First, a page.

Names that sound similar

by Kaila Reader

Hello Glen. I'd like to start off by saying that this website has been a tremendous help to me! In all my searching the web for instruction and tips on writing, this site has proved most helpful in aiding my understanding of plot structure and characters! So thank you!

Now, onto my question. I am in the process of planing out the plot and details of a fantasy story (well, series really) that I want to write.
In what will be book two of my story I have named my two main characters Quinn and Rhett (they are twin brothers) and their parents' names are Quinton (Quint) and Rhiannette (Rhia). I know that it is a rule of writing that characters' names should not often sound too similar or begin with the same letter. I have grown quite attached to these names and think they fit their characters well, but I fear that they sound too similar especially considering the close family relation.

But what is your opinion? Do I need to change the names? I've considered that it could be explained by that since the parents had twins they wanted them to be named after both parents, but I don't know if it would still seem weird to the readers. (I suppose I should also mention that both Quinton and Rhiannette end up dying in either the beginning or middle of the story so all four characters' name won't be constantly used together)

Thanks! I'd appreciate your advice!

Sorry, I realize this is a bit of a long-winded explanation for what maybe should be a simple question, but the information seemed necessary . . . =/

Answer: That you should make character names distinct is a guideline not a rule. There are situations where it makes sense that the names are similar.

For instance, if you were writing about a small Scottish village in the 1700s, you would find in your research that, in those days, there were not a lot of first names in use. It would be perfectly normal for a village or even one family to have any number of Roberts, John's, and Williams, and you would have quite a job finding ways to prevent your reader from getting confused. (Situations like this often give rise to nicknames, in real life as well as fiction.)

In your case, it is perfectly acceptable to have names passed down through a family. The fact that you have given the children's names somewhat different spellings than the parents' names will help the reader keep the characters straight - provided you are consistent. It may help if your narrator always uses the long spelling of the parents' names (Quinn and Quint being so similar). I assume you will provide other clues or tags in the text that will help the reader keep track of who's who.

P.S. Thanks for the feedback. I'm glad you find my site helpful.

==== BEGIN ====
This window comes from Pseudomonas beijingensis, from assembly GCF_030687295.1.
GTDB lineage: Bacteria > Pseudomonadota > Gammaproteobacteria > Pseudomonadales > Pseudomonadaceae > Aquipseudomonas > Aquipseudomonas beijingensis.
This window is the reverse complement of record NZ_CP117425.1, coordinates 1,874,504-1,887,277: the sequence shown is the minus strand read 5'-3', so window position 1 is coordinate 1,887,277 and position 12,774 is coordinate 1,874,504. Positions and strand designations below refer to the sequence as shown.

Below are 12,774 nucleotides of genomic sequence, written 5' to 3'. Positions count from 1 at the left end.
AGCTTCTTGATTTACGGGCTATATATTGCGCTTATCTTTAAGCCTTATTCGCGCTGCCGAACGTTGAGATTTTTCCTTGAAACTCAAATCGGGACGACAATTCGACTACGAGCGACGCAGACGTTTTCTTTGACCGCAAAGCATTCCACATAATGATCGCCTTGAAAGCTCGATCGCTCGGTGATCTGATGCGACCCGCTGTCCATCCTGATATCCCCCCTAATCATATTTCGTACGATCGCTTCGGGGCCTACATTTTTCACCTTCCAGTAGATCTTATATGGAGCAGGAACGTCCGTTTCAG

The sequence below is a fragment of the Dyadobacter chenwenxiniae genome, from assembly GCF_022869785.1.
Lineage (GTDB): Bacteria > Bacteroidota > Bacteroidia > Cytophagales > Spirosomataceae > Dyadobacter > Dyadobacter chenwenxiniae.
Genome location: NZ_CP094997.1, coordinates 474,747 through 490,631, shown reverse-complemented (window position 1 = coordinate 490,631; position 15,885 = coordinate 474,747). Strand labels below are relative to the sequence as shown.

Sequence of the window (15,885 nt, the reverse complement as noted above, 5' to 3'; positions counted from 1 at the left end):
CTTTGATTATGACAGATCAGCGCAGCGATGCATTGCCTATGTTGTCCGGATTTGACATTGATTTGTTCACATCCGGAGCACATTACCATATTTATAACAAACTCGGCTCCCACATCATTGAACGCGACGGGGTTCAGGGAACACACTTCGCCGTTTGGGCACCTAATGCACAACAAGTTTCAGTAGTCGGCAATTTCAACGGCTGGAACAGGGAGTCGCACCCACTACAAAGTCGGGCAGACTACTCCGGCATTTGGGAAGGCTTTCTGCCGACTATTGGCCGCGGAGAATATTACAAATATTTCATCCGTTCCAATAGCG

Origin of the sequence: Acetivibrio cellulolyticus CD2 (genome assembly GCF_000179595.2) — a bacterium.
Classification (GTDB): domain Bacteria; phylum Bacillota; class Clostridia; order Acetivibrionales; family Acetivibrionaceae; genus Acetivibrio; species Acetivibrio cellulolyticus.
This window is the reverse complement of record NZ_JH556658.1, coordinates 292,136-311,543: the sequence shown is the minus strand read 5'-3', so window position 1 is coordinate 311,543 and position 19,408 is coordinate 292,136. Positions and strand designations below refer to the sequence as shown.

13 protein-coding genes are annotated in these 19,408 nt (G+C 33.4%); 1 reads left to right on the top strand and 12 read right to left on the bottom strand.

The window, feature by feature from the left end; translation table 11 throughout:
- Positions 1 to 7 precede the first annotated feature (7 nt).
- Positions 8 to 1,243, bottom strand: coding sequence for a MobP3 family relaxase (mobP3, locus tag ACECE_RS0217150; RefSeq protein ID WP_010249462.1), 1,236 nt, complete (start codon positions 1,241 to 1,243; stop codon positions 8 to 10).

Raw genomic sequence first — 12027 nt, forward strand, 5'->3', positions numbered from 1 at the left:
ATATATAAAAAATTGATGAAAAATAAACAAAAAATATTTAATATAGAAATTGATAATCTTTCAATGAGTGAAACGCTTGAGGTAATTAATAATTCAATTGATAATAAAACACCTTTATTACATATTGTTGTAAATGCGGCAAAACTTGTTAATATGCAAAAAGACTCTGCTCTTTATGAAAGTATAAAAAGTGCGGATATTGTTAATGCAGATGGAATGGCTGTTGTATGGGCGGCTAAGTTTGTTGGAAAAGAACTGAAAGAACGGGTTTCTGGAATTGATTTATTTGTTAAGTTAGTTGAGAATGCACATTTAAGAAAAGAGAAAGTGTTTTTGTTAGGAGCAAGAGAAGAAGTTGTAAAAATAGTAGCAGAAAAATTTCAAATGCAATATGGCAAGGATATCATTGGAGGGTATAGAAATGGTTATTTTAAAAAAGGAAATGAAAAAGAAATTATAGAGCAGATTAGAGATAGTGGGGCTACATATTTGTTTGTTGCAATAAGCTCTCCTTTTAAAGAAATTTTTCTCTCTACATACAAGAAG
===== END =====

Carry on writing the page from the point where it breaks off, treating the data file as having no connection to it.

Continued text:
Click here to post comments

Join in and submit your own question/topic! It's easy to do. How? Simply click here to return to Questions About Novel Writing.

 Step-by-Step Novel Planning Workbook

NEW! Make Money Writing Nonfiction Articles

"I've read more than fifty books on writing, writing novels, etc., but your website has the most useful and practical guidance. Now that I understand how a novel is structured, I will rewrite mine, confident that it will be a more interesting novel." - Lloyd Edwards

"Thanks to your "Create a Plot Outline in 8 Easy Steps," I was able to take a story that I simply just fooled around with and went willy nilly all over, into a clearly defined, intriguing battle where two characters fight to keep their relationship intact, and try to find a balance in control of themselves and their lives. Thanks to you, I'm not ashamed of the poor organization of my writing." - Nommanic Ragus

"I am so glad I found your site. It has helped me in so many ways, and has given me more confidence about myself and my work. Thank you for making this valuable resource, for me and my fellow writers. Perhaps you'll hear about me someday...I'll owe it to you." - Ruth, Milton, U.S.A.

"I never knew what to do with all the characters in my head, but since discovering Dramatica I am writing again in my spare time. Thank you for making this available. Yes, it is a bit complex, and it does take time, but I love it because it works." - Colin Shoeman

"I came across your website by chance. It is a plethora of knowledge, written in a simplistic way to help aspiring writers. I truly appreciate all of the information you have provided to help me successfully (relative term) write my novel. Thank you very much!" - Leo T. Rollins

"I can honestly say that this is the first website that is really helpful. You manage to answer complex questions in relatively short articles and with really intelligent answers. Thank you for taking the time to write these articles and sharing them so generously." - Chrystelle Nash

"...had no idea that a simple click would give me such a wealth of valuable information. The site not only offered extremely clear and helpful instructions but was a very enjoyable read as well. The education from your wonderful site has made me a better writer and your words have inspired me to get back to work on my novel. I wish to give you a heartfelt thanks for How to Write a Book Now, sir." -- Mike Chiero